Key HR Trends to look out for in 2018

The main HR themes for 2018 will be across three pillars. Do these sound familiar?

Key HR Trends to look out for in 2018
er a busy year in HR in 2017, employees can expect to see three key trends, according to the lead researcher of global HR think-tank Reventure, Dr Lindsay McMillan.

“The main themes for 2018 will be across three pillars: health and wellbeing, new technologies, and purpose and meaning at work,” said Dr McMillan.

“In 2018, workplaces should focus on making meaningful, proven changes, rather than implementing passing fads, in order to shape healthier, happier and more productive workplaces.”

Reventure outlined the following key trends and recurring themes that will shape HR in Australian workplaces in 2018:

Increased focus on health and wellbeing
According to Reventure’s report, Workplace Wellbeing, 25 per cent of Australian workers would sacrifice company perks for better wellbeing in their workplace.

74 per cent of workers also believe that workplace wellbeing programs, which cover everything from flexible hours to fitness programs, are worth the time and money.

Technology overhaul
The prevalence of artificial intelligence and automated systems to streamline processes will continue to rise. More workplaces can expect to see change management activities such as workshops and feedback exercises to help guide implementation of new technologies.

More than just a job
More employees are looking to their job to provide a sense of purpose – 44 per cent of Australian workers said a sense of meaning was important to ensuring a high level of personal wellbeing.

Further, 77 per cent of millennials said that they were looking for purpose and meaning in their work.

“Workplace culture has dominated the agenda this year and a lot of the issues impacting employees and employers must be addressed in 2018,” said Dr McMillan.

“Many issues highlighted in 2017 have demonstrated the need for renewal so that organisations are prioritising employee purpose and wellbeing and driving positive workplace outcomes.”

Moreover, 2017 saw the focus on five key areas, including:

Employee expectations
Reventure research has shown that a massive 85 per cent of Australian workers believe that the onus is on employers to create an environment that proactively addresses stress in the workplace.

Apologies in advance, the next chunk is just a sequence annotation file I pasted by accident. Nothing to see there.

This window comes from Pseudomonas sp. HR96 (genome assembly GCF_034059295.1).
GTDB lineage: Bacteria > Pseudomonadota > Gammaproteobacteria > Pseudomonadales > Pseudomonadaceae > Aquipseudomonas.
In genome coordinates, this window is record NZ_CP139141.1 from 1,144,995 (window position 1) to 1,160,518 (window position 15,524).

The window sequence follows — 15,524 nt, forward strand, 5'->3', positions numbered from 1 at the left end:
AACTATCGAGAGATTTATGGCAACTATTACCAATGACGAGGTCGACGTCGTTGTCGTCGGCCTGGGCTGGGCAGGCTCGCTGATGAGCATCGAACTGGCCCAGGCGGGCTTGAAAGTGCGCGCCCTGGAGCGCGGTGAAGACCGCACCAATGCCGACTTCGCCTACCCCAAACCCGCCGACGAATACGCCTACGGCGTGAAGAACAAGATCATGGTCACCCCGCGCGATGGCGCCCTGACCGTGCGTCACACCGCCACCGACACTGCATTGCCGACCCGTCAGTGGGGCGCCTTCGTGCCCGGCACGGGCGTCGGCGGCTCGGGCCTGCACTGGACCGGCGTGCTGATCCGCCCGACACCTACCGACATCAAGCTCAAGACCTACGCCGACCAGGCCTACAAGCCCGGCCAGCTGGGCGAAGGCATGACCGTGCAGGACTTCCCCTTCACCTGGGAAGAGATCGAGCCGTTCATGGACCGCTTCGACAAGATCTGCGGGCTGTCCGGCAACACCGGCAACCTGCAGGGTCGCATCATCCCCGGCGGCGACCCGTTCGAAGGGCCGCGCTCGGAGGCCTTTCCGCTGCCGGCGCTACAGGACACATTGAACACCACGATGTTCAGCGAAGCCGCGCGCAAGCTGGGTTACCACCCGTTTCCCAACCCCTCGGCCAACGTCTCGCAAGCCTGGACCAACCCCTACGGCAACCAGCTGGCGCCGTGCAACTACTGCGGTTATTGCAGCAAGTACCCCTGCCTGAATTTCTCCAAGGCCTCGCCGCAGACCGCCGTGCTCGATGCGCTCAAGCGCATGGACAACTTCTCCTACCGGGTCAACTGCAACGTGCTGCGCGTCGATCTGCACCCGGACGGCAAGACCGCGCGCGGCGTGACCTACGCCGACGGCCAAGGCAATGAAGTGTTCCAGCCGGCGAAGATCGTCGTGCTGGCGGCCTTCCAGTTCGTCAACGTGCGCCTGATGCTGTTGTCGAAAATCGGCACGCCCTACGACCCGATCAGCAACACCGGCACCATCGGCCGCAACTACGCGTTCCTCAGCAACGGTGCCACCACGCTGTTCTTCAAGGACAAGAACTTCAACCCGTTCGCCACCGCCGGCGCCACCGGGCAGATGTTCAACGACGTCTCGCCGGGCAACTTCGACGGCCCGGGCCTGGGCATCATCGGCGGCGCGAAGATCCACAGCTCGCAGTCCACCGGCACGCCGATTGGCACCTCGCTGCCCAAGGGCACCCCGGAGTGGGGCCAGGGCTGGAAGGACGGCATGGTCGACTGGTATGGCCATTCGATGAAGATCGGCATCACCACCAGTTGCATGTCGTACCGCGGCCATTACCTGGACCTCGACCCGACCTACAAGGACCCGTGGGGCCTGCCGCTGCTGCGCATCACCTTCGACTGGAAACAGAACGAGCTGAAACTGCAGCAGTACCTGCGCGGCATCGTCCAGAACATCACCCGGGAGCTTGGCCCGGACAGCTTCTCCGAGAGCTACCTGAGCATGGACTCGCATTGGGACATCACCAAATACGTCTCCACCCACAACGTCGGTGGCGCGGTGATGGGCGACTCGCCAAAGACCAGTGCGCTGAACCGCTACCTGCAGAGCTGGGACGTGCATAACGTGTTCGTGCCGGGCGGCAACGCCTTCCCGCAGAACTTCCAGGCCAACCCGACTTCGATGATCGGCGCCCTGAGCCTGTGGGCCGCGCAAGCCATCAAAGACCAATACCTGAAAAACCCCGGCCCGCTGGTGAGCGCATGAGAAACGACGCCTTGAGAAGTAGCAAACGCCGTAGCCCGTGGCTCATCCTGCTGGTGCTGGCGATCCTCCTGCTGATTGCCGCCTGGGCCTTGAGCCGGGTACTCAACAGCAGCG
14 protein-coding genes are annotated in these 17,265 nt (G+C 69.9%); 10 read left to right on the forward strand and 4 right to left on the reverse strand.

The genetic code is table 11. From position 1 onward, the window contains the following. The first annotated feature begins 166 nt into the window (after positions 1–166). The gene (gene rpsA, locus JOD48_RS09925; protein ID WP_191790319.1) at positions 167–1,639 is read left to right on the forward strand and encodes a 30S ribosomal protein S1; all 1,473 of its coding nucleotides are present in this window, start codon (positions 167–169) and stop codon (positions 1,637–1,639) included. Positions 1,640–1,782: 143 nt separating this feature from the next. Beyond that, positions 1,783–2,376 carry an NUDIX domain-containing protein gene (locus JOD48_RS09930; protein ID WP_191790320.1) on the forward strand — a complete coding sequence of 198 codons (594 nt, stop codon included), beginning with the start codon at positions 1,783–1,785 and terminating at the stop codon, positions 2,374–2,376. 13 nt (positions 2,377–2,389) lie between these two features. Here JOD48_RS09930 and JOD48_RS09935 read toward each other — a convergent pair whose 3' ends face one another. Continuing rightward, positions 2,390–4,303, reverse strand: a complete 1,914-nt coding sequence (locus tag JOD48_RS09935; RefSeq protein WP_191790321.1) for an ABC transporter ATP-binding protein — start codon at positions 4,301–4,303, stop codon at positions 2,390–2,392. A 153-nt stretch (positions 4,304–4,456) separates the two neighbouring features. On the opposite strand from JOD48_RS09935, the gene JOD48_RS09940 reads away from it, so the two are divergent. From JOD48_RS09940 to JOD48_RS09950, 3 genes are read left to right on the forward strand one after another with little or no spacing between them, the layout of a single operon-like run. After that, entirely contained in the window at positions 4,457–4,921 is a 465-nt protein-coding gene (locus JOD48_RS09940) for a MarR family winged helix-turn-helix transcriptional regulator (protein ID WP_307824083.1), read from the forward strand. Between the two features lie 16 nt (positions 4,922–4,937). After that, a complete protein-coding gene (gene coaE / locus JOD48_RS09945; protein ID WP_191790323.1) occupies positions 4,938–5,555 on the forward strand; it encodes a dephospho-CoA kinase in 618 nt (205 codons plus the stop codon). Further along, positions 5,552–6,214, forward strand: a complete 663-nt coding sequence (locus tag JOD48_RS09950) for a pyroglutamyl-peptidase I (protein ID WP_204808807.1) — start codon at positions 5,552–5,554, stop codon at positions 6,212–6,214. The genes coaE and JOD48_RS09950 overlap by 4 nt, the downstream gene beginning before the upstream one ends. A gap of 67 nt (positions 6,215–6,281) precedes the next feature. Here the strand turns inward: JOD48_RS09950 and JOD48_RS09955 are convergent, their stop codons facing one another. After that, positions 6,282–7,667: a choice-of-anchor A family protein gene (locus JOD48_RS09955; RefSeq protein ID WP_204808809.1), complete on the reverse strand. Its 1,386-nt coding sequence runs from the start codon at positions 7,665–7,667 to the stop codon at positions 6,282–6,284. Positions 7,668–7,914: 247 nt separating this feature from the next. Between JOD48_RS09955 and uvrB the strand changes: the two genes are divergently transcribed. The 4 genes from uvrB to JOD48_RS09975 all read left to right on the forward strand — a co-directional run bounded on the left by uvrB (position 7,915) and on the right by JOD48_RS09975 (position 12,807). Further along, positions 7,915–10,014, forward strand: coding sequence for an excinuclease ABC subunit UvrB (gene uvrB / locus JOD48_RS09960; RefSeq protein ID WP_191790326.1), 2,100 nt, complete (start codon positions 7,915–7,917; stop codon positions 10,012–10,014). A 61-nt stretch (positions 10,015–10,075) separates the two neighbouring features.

More workers are looking for meaning in their jobs and it is one of the most common reasons employees leave their current workplace.

Flexible working
These expectations have seen the rise of flexible work arrangements such as working remotely, however this can often result in a 24/7 schedule with workers constantly attached to the office through their devices.

Dispersed workforces will be much more common and the challenges that come with this will be more pronounced in the next five years.

Workplace culture
One of the most prominent stories this year concerned sexual harassment in the workplace.

Finally, many businesses are now recognising and addressing toxic workplace cultures.

Paid parental leave
This year, Reventure supported calls from the Stillbirth Foundation Australia for more organisations to review their policies to remove any doubt that parents of stillborn children will get their entitlement.

This gives them the choice of how to deal with their loss, which might be taking paid parental leave, or it might be returning to work early.

Worker wellbeing
Over the past year, our research has found one-quarter of Australian workers believe their workplace’s focus on wellbeing has increased and three-quarters think workplace wellbeing programs are worth the time and money.

Related stories:
The changing world of HR technology
The staff retention challenge in the digital age
Top six talent management trends for 2018 and beyond

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